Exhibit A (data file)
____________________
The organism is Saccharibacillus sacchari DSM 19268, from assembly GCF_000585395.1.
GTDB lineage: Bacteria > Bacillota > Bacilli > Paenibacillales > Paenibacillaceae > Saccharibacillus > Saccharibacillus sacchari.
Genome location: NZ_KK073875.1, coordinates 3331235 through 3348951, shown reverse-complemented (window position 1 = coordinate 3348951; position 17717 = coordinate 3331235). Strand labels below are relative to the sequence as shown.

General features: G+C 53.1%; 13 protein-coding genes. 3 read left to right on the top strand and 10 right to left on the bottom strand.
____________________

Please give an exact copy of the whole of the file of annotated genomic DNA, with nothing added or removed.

The organism is Saccharibacillus sacchari DSM 19268, from assembly GCF_000585395.1.
GTDB lineage: Bacteria > Bacillota > Bacilli > Paenibacillales > Paenibacillaceae > Saccharibacillus > Saccharibacillus sacchari.
Genome location: NZ_KK073875.1, coordinates 3331235 through 3348951, shown reverse-complemented (window position 1 = coordinate 3348951; position 17717 = coordinate 3331235). Strand labels below are relative to the sequence as shown.

General features: G+C 53.1%; 13 protein-coding genes. 3 read left to right on the top strand and 10 right to left on the bottom strand.